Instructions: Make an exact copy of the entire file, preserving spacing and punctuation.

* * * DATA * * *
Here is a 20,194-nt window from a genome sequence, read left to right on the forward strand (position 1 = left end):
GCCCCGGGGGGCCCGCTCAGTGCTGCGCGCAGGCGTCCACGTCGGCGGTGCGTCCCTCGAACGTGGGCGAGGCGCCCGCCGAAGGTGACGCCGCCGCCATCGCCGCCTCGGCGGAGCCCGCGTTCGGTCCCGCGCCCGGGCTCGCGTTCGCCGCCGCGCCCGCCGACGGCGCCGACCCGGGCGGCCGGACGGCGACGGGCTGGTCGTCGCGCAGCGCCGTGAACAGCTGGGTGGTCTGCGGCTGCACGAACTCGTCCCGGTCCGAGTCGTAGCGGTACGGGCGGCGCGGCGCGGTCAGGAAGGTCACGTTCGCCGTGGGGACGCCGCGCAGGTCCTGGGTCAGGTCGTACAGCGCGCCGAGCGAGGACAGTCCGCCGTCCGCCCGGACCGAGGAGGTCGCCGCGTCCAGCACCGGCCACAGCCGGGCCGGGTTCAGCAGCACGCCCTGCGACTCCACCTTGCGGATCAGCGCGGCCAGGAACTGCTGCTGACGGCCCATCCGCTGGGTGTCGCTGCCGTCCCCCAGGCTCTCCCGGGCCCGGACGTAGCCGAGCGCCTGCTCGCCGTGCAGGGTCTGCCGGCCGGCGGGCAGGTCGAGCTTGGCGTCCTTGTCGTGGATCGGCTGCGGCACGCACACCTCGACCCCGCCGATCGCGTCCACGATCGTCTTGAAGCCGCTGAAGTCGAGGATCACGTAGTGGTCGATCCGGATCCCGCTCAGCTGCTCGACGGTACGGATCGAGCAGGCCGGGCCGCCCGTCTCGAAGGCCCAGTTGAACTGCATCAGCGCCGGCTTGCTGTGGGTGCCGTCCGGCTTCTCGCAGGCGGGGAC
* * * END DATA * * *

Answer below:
Here is a 20,194-nt window from a genome sequence, read left to right on the forward strand (position 1 = left end):
GCCCCGGGGGGCCCGCTCAGTGCTGCGCGCAGGCGTCCACGTCGGCGGTGCGTCCCTCGAACGTGGGCGAGGCGCCCGCCGAAGGTGACGCCGCCGCCATCGCCGCCTCGGCGGAGCCCGCGTTCGGTCCCGCGCCCGGGCTCGCGTTCGCCGCCGCGCCCGCCGACGGCGCCGACCCGGGCGGCCGGACGGCGACGGGCTGGTCGTCGCGCAGCGCCGTGAACAGCTGGGTGGTCTGCGGCTGCACGAACTCGTCCCGGTCCGAGTCGTAGCGGTACGGGCGGCGCGGCGCGGTCAGGAAGGTCACGTTCGCCGTGGGGACGCCGCGCAGGTCCTGGGTCAGGTCGTACAGCGCGCCGAGCGAGGACAGTCCGCCGTCCGCCCGGACCGAGGAGGTCGCCGCGTCCAGCACCGGCCACAGCCGGGCCGGGTTCAGCAGCACGCCCTGCGACTCCACCTTGCGGATCAGCGCGGCCAGGAACTGCTGCTGACGGCCCATCCGCTGGGTGTCGCTGCCGTCCCCCAGGCTCTCCCGGGCCCGGACGTAGCCGAGCGCCTGCTCGCCGTGCAGGGTCTGCCGGCCGGCGGGCAGGTCGAGCTTGGCGTCCTTGTCGTGGATCGGCTGCGGCACGCACACCTCGACCCCGCCGATCGCGTCCACGATCGTCTTGAAGCCGCTGAAGTCGAGGATCACGTAGTGGTCGATCCGGATCCCGCTCAGCTGCTCGACGGTACGGATCGAGCAGGCCGGGCCGCCCGTCTCGAAGGCCCAGTTGAACTGCATCAGCGCCGGCTTGCTGTGGGTGCCGTCCGGCTTCTCGCAGGCGGGGAC